|Accelerating Infrastructure Innovations|
|Federal Highway Administration > Publications > Focus > July 2003 > Structures Repair Goes Ultrasonic|
|July 2003||Publication Number: FHWA-RD-03-019|
Structures Repair Goes Ultrasonic
To increase the safety and useful life of your steel bridges and steel traffic structures, consider going ultrasonic. Ultrasonic impact treatment (UIT) helps prevent fatigue cracking in welds and welded members of new bridges and structures by enhancing the geometry of the weld, introducing favorable compressive stresses, and relieving tensile stresses internal to the weld. Eliminating the fatigue cracking not only increases service life but reduces the overall lifetime cost of maintenance. UIT can also improve the performance of existing structures. Many in-service steel bridges and traffic structures were built before fatigue was understood and therefore have fatigue-prone details, such as cover plates and socket joints. Structure owners must continually monitor these details and often must retrofit them, which is costly and not always effective. Applying UIT minimizes the need for retrofits and extends the life of the structure.
UIT is performed using a hand tool that weighs approximately 8 pounds. This tool is attached to an electronic control box and water cooling system. Treatments can be applied under normal operating conditions, resulting in minimal or no traffic disruptions. UIT also produces little noise, as opposed to other weld treatments, such as hammer peening. The procedure can be carried out in approximately one-tenth the time needed for conventional retrofit procedures.
The use of UIT can allow steel structure designers to employ fatigue-prone details that they would otherwise have to avoid, such as socket joints. UIT can be applied to the socket joint welds, for example, removing fatigue as a concern for that detail. As fatigue-resistant designs are more difficult to construct and more expensive, use of UIT can allow engineers to use more cost-effective designs that are still fatigue resistant.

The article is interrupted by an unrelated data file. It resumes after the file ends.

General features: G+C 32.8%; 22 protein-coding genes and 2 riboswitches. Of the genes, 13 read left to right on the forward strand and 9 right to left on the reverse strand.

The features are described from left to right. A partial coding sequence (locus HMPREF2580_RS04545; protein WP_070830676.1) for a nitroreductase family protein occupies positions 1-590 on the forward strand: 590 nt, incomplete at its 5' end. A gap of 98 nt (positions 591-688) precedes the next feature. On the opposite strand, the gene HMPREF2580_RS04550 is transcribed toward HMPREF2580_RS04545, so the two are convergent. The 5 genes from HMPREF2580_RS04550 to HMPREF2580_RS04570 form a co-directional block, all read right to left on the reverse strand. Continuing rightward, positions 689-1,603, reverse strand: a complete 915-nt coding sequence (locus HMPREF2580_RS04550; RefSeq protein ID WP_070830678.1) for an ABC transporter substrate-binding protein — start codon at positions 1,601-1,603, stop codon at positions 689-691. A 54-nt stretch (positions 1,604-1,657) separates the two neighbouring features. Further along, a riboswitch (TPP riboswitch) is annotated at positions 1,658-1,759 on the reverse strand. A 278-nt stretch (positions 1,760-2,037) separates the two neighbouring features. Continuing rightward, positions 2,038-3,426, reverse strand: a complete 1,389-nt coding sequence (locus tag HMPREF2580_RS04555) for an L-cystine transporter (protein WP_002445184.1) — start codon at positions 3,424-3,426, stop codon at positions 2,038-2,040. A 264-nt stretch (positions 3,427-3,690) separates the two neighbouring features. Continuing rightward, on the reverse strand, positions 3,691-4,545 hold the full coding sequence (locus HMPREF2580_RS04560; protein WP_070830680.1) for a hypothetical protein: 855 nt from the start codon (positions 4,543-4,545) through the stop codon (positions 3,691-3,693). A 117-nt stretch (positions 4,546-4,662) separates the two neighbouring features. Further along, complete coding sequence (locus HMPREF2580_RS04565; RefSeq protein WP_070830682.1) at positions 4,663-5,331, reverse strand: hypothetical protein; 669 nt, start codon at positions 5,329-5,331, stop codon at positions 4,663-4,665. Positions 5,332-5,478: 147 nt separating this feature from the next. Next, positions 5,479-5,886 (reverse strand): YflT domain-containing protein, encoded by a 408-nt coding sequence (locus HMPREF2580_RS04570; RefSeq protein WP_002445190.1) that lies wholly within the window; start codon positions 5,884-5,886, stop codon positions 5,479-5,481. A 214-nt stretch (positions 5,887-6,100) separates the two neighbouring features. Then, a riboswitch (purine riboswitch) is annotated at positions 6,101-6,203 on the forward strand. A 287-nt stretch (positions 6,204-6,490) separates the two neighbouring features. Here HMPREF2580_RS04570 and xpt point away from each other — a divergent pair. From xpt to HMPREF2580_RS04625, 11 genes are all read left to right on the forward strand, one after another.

UIT was invented in 1972 by Dr. Efim Statnikov and used by the Soviet Union in its Naval and Aerospace programs. The technology was first demonstrated in the United States in 1995. In 1996, William Wright of the Federal Highway Administration (FHWA) conducted tests using UIT on full size girder members at FHWA's Turner-Fairbank Highway Research Center in McLean, Virginia. This led to an FHWA-funded research program at Lehigh University, which has studied the effects of UIT on more than 23 full size structural beams. The work, which is also sponsored by the Pennsylvania Department of Transportation, is being performed by Dr. John Fisher. The results of the studies "conclusively demonstrate that the use of UIT technology significantly extends the fatigue life of various road and highway related structures," says Krishna Verma of FHWA. In 2002, FHWA extended the program's funding to cover further tests on the use of UIT on bridge structures employing advanced, high strength steels. "By increasing the fatigue categorization of the welds, designers can take greater advantage of the improved mechanical properties of the steel," says Verma. The Texas Department of Transportation (TxDOT) has also sponsored research at the University of Texas-Austin that examined the fatigue life improvement by UIT of socket joints, which are found on thousands of fatigue-prone traffic structures nationwide.
UIT has been tested on bridges in Georgia and Virginia. "These applications demonstrated that UIT could easily be applied not only in a manufacturing environment but also in the field as a standard maintenance and repair technique," says Verma. In Georgia, the technology was used on a highway bridge at Allatoona Lake that had been in service for 20 years. Numerous fatigue cracks had been found at the main girder beams. Repairs were performed by hole-drilling or welding, following by application of UIT. Some undamaged parts of the bridge were also treated with UIT to reduce the chances of future cracking. In follow-up monitoring, the Georgia Department of Transportation found that UIT had been effective in improving the fatigue performance of the weld repairs.
FHWA and individual State highway agencies have also sponsored demonstrations of the technology across the country. TxDOT is currently sponsoring a research program at the University of Texas that is testing fatigue treatments for traffic signal mast arms. The preliminary results, as reported at the 2003 Transportation Research Board Annual Meeting, show that when treated by UIT under dead-load conditions, mast arm socket joints can be improved by several fatigue categories. TxDOT plans to treat fatigue prone structures with UIT and is also looking into improving the fatigue life of new traffic structures.
To learn more about UIT, contact Krishna Verma at FHWA, 202-366-4601 (fax: 202-366-3077; email: email@example.com).
United States Department of Transportation - Federal Highway Administration